No 67 King Street

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67 King Street


Sound Engineering have just moved in but there is no shop sign yet

Sound Engineering in 1972

If the two shops further along the street at No 65 and No 63 were aimed at French visitors in the years before the First World War, No 67, when run by Rudolph Frederick Shaw, was marketed as the place for the English to buy their souvenirs and postcards.


The first record we have for the property shows C Robinson, one of the street's earliest hairdressers, trading there in1837.

Broker and outfitter

In 1851 the census shows Isaac Benjamin Asher (68), a broker and outfitter, living with his wife Mary, son Solomon, who assisted in the business, daughter Esther, who helped her mother in the house, and youngest daughter Diana, who was still at school. The family had come to Jersey from London. An older son, Morris, remained in London and emigrated to Australia.

Davey family

The 1861, '71 and '81 censuses show the property unoccupied, although C and J Mallet are known to have run a grocery there in the mid 1880s. In 1891 the Davey family was in residence, with watchmaker Charles (1857- ), born in St Brelade running his business, assisted by his wife Emma (1862- ). They had three children, Pauline (1884- ), Madaline (1885- ) and 4-month-old Dorothy. Charles' nephew William Murray (1869- ) was also living with them. By 1901 they have another daughter, Kathleen (1896- ) and Madaline is recorded as Jessie M.

In 1911 Emma was widowed. Still with her at home are Jessie Madaline, Kathleen Constance, and Dorothy and her new husband Rudolph Frederick Shaw. He is described as a foreman in the census, but he was soon running the business at No 67, no longer selling watches and clocks, but souvenirs and postcards. As did many businesses of this nature, it failed to survive the downturn of the First World War, and by 1919 drapers Southwood and McKenzie are trading at No 67, where they would remain until the 1960s.

They were followed by ladies clothing shop Dorothy Perkins, before it moved to larger premises in Queen Street, and then by Sound Engineering, a record and hi fi shop, run by Barry Roche until 1980, when he moved next door to No 69. He was followed at No 67 by Maison Mohair, House of Gold, Senett and Spears and Benetton.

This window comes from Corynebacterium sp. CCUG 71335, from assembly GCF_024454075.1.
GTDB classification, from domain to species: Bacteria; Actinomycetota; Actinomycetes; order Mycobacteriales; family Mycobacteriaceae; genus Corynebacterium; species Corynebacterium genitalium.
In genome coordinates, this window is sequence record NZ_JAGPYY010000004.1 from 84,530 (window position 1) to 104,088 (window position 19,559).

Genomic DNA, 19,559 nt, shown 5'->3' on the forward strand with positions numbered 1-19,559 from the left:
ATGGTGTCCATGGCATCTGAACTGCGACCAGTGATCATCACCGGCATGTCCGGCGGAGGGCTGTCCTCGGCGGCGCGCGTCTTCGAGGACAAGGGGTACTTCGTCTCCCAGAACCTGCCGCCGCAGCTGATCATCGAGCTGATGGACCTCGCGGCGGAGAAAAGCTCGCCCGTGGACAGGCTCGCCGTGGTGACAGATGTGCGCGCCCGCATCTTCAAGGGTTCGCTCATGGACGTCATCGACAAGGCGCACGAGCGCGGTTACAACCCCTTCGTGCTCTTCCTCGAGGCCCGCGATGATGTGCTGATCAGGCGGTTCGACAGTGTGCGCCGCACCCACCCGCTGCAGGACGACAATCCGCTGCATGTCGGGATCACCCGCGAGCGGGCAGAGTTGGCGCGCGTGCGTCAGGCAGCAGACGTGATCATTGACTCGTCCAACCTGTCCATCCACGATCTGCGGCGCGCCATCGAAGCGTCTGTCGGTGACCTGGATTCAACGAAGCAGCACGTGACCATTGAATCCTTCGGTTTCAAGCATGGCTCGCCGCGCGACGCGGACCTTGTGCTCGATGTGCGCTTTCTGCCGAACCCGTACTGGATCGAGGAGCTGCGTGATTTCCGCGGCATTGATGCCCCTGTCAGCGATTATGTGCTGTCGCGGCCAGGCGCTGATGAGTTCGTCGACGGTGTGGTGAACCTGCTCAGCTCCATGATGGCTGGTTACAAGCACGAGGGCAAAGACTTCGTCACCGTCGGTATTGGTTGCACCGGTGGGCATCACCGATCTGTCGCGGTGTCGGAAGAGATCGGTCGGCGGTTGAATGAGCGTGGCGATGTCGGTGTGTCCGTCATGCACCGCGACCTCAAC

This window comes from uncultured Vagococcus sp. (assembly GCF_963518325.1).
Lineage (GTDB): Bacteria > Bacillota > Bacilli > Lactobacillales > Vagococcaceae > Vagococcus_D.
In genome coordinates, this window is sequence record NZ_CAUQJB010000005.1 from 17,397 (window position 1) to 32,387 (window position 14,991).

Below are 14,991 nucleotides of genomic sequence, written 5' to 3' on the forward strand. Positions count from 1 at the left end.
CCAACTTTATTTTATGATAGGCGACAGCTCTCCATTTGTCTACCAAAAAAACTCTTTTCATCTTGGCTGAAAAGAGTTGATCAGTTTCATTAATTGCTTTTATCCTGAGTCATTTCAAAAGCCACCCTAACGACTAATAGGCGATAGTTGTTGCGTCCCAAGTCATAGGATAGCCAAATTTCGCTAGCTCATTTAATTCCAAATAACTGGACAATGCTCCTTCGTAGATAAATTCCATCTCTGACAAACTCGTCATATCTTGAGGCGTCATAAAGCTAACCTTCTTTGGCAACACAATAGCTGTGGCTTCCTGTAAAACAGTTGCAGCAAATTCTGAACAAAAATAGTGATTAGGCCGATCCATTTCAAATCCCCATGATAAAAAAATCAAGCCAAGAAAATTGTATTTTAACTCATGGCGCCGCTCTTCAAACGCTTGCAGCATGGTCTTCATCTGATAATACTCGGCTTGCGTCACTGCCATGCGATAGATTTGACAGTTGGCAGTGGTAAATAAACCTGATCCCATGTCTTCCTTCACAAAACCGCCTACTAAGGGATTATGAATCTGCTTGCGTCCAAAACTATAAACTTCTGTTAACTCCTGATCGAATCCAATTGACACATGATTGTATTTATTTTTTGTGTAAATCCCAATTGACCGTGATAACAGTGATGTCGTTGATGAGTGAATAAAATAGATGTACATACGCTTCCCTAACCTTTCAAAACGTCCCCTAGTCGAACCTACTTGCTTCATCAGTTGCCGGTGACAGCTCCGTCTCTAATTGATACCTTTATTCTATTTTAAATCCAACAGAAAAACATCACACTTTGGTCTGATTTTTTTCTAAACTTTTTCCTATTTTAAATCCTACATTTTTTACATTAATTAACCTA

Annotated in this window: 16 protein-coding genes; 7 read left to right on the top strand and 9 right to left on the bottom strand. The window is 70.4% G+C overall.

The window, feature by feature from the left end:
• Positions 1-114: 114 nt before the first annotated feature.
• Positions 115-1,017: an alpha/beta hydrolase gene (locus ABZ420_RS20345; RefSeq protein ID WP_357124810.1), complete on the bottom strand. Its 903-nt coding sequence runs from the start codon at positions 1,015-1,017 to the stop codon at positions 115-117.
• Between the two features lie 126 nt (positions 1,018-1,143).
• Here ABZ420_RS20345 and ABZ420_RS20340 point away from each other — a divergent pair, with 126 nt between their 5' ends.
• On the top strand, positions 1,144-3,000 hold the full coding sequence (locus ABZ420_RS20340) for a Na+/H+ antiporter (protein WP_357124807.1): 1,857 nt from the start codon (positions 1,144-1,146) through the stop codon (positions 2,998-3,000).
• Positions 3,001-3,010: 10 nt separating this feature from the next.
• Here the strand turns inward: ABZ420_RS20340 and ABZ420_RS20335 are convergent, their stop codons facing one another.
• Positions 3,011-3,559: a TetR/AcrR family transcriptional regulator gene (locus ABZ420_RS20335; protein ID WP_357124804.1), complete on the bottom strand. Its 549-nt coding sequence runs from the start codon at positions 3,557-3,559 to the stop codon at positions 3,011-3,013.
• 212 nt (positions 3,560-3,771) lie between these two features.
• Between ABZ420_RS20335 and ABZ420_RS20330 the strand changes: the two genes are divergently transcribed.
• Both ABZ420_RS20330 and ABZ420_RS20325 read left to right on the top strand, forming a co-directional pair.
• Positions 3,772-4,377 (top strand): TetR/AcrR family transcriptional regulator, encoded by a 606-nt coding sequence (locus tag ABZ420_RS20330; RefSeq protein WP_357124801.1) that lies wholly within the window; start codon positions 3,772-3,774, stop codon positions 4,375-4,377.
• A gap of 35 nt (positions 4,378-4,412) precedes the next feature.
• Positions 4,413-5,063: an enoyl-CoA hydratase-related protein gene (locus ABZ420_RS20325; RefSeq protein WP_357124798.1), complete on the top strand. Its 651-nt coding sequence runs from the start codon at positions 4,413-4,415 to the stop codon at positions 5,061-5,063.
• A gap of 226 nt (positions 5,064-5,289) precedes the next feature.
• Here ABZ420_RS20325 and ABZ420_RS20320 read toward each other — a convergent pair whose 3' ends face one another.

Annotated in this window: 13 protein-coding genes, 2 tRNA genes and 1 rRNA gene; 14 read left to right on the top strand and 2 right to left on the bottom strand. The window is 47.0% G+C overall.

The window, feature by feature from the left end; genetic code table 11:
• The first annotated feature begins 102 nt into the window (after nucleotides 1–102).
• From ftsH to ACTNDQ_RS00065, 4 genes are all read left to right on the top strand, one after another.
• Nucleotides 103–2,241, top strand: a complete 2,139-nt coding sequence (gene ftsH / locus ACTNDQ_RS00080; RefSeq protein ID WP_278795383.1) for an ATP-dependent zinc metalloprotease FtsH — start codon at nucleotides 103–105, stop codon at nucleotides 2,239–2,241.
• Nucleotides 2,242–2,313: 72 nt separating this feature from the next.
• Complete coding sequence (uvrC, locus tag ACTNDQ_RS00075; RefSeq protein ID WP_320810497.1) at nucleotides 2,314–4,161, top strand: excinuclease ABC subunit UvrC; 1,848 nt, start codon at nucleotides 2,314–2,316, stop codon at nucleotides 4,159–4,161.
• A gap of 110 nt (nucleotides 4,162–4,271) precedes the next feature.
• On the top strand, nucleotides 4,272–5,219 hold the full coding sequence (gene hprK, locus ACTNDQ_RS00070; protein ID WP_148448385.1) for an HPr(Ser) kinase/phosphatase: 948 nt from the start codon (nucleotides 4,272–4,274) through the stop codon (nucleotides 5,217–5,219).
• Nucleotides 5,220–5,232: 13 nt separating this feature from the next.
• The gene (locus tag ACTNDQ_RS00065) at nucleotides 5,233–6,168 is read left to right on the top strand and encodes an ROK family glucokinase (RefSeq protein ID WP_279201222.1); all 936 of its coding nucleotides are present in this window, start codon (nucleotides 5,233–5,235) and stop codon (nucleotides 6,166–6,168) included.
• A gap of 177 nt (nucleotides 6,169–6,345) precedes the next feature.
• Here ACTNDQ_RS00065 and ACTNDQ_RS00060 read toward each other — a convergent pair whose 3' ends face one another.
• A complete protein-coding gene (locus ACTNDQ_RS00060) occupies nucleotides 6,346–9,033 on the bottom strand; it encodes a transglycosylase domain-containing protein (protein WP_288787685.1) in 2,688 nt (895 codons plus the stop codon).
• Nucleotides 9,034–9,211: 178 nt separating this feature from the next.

Sound Engineering

Jerripedia editor Mike Bisson has fond memories of Sound Engineering:

"I spent many happy hours in the company of Barry Roche listening to music played on the latest hi fi equipment. These were the days of vinyl records, and then compact discs, long before our music came to us via the internet to be stored on iPods and the like. Barry Roche was undoubtedly the most knowledgeable supplier of music reproduction equipment in Jersey for many years, and one of the most successful, managing to support the high rent for his King Street premises through the sale of a relatively small number of high value items.
"And there was always an excellent selection of second-hand equipment to complement the latest innovations because I and many loyal Sound Engineering customers would regularly trade up record decks, amplifiers or speakers."

Chronology [1]

  • 1837 - C Robinson
  • 1858 - A Hutchings, bnoots and shoes
  • 1885 - C and J Mallet, grocers
  • 1891-1912 - Charles A Davey, watchmaker
  • c1914 - R F Shaw, souvenirs and postcards
  • 1919-1960 - Southwood and McKenzie, drapers
  • 1965-1970 - Dorothy Perkins
  • 1972-1980 - Sound Engineering
  • 1980 - Maison Mohair
  • 1990 - House of Gold
  • 2000 - Senett and Spears
  • 2010 - Benetton

Notes and references

  1. Many of the start and end dates given for businesses are approximate. As more business advertisements and other records are discovered the dates can be adjusted
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